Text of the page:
In English, many of the D words seem to be tinged with a thrilling emotional or sensational intensity. Daring, dangerous, daunting, dreadful, delectable, delicious, distressed, devastated, devilish, diabolical, drenched, dribbling, devouring, disgusting, dramatic, dastardly, desirable, dire, dingy, deplorable, deadly, dominatrix, destroyer, drugs, duels, doomed, dirty dancing …. Is it any coincidence, then, that diamonds are a girl’s best friend? Come on over to the dark side. How about a dalliance with Dracula? You get the drift.
Do the D words have the same flavour in my five Romance languages? Let’s flick through the dictionaries at random to find something appealing….
SPANISH: despreocuparse means to stop worrying, which is something people should do more of. I like how Spanish has one word for this, whereas English uses three, although the modern English equivalent would be to chill.
PORTUGUESE: uma donzela-de-candeiro. Its old-fashioned meaning is a table or bench on which a night light is placed. This is not why it tickled my fancy, though. What I found amusing is that in Brazilian usage it has come to mean a woman who pretends to be a virgin. This must have been from the old days before electric lights and when Catholic and other religious ideology decreed that women had to aspire to be Virgin Marys until their wedding day (no such restrictions for the males). Was the biblical father of Jesus the Virgin Joseph? Maybe he was one of those macho young men who brag about being experienced lovers but in fact are still virgins, um palito ainda na caixa – a matchstick still in the box (I made up that expression.)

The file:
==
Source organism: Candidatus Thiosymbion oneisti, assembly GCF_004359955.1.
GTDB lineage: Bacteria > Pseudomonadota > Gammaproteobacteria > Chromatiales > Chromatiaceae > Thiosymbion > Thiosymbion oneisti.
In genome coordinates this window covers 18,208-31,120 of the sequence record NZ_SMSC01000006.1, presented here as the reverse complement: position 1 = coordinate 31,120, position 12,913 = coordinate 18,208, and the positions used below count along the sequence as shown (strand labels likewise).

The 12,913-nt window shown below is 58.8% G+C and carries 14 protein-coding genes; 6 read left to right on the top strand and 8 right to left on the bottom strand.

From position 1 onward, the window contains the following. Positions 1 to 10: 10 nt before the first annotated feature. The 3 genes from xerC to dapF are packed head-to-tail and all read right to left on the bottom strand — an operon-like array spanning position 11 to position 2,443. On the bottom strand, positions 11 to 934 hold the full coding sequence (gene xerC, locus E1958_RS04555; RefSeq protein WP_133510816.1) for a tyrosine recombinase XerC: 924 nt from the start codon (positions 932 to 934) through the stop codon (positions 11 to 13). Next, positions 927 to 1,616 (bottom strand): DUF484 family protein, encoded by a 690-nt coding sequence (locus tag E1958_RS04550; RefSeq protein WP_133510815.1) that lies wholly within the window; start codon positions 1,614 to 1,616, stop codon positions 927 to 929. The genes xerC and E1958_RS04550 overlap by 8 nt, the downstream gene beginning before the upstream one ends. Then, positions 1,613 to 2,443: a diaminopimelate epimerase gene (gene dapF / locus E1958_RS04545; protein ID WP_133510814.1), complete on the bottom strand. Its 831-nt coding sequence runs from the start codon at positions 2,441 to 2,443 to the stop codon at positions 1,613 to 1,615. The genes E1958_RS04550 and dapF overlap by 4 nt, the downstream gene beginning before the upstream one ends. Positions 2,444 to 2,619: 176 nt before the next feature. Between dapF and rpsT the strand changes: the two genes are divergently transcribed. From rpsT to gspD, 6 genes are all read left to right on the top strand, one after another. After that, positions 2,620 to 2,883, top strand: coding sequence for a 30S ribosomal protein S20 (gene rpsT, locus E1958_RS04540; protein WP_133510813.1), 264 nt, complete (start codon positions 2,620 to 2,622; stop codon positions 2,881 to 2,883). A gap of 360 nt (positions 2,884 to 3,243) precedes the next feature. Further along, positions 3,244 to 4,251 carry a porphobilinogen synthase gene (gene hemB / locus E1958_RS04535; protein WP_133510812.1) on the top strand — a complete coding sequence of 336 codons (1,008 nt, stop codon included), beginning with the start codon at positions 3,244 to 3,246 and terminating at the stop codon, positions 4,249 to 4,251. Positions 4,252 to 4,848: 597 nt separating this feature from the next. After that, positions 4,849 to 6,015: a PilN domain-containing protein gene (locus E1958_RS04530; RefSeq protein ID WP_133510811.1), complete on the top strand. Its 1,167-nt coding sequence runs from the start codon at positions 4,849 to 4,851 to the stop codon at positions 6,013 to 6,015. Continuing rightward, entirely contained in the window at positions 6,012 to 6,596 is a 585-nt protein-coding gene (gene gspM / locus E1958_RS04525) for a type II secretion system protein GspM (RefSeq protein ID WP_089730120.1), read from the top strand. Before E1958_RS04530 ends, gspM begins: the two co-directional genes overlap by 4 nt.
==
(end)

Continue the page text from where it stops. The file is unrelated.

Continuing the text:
FRENCH: disjoncter. This means to trip, fuse, short-circuit, as in the electrical sense, but it has been adapted to great effect into modern argot to mean to trip out, to go off one’s head, lose one’s head, to crack up, to go off at a tangent. We have all disjoncted at some stages in our lives, methinks, particularly on Friday and Saturday nights in our youth.
ITALIAN: dopotutto. This great-sounding word means after all. Use it liberally when speaking Italian. Just say “Dopotutto, ….” followed by some really thoughtful or philosophical observation, or utter nonsense, and people will marvel at your power of conversation. Words like these are useful, too, as they signal that you intend to keep talking and everyone else has to listen, which is the whole point of having a conversation really.
ROMANIAN: dragoste. Well, you can’t deny you learn all the crucial words here at My Five Romances. It means love, and thus a face dragoste means to make love. The related adjective is drăgăstos/drăgăstoasă, meaning loving, affectionate, amorous. M5R